Sexism, Evangelicalism, And The Growing GOP Rift

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There’s a fundamental contradiction at the heart of the Republican Party, and Donald Trump is tearing it wide open.

Did you notice, during last night’s Republican debate, how each candidate seemed to swing at Trump on questions of honesty and principle — and miss? It seems almost absurd. Trump is sleazy and amoral; how hard can it be to nail him on his hypocrisy?

The problem is that Trump’s supporters don’t care that he’s unprincipled and amoral. Trump is an avatar for — and caricature of — the capitalist class, specifically a certain breed of blowhard CEO-type that grows in abundance in the U.S. If you’ve ever waited tables, you’ve probably had someone just like him grab your ass and short your tip during a power lunch. He’s a guy who does business — some of my friends like to call him Business Brad — and he does whatever you need to do to keep the wheels greased. That’s what it means to do business.

So when Cruz and Rubio try to sling what they’re sure will be zingers — that Trump is a hypocrite who changes positions on issues like immigration to benefit his business interests, that he gives donations to Democrats as well as Republicans, etc. — Trump’s base shrugs. Sure he does. You gotta do business.

Cruz seemed sure his blows would land, and crestfallen when they didn’t. And no wonder. If Trump represents capital, Cruz represents the evangelical wing that’s controlled the party since the Reagan-era rise of the Moral Majority. That side of the party, which has weakened considerably since its zenith during George W. Bush’s rule, is the party’s most ideological wing. The evangelical GOP’s articles of faith on social issues have become party doctrine, not to be questioned; being anti-choice and anti-queer is synonymous with being Republican in a way that wasn’t true in the 1970s or even the 1980s. There’s an intricate system of ideological hurdles candidates must leap to become serious Republican contenders.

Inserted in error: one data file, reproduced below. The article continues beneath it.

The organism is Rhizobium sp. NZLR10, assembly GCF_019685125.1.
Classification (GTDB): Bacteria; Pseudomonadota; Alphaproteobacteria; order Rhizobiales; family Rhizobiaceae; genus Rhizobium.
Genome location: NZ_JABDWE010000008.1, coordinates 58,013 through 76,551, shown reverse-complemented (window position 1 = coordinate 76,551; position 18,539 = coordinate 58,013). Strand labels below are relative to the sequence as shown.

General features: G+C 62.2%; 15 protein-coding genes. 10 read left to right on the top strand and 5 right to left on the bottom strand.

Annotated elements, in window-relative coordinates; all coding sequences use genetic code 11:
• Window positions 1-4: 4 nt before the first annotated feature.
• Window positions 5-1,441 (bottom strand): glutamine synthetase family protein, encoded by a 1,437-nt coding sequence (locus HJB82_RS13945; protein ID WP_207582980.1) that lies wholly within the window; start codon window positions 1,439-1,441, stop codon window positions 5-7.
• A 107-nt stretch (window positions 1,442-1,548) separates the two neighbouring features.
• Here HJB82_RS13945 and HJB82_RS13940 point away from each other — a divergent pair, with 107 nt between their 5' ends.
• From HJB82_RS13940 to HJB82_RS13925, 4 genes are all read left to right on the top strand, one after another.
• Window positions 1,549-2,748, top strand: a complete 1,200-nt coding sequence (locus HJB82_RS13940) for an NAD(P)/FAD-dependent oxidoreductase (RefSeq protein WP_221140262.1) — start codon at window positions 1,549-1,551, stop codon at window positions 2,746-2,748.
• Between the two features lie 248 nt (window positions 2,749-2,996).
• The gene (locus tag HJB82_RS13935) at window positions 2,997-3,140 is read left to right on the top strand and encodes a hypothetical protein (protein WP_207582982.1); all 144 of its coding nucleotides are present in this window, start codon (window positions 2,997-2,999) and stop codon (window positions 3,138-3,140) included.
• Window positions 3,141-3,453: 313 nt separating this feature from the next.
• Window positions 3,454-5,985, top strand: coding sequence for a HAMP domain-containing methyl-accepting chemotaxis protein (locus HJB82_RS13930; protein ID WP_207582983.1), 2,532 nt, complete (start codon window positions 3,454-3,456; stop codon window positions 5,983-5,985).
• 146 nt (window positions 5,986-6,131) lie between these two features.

Enter Donald Trump. Trump wants to be president, so he’s agreed to say whatever things people are supposed to say when they want to become a Republican candidate, but for him this is a question of memorizing his lines. He does not give two shits about the moral piety Ted Cruz performs so enthusiastically (and creepily). Trump follows a different higher code: profit. He’s evil, but he’s Lawful Evil. He will reliably and predictably do what’s most profitable for himself, unless he trips up over his own vanity and pettiness (which, to be fair, he does often).

Trump also operates in a very different environment from the one the Washington insiders are used to. Any New York developer who walked around mouthing the kind of prayerful pap Ted Cruz is constantly spouting would be laughed right out of the Peter Luger Steak House. Trump wouldn’t commit to moving his clothing factories to the U.S. or to not employing immigrant workers, both of which he was asked to do at the debate, simply because he’s not about to lose money just to prove a point.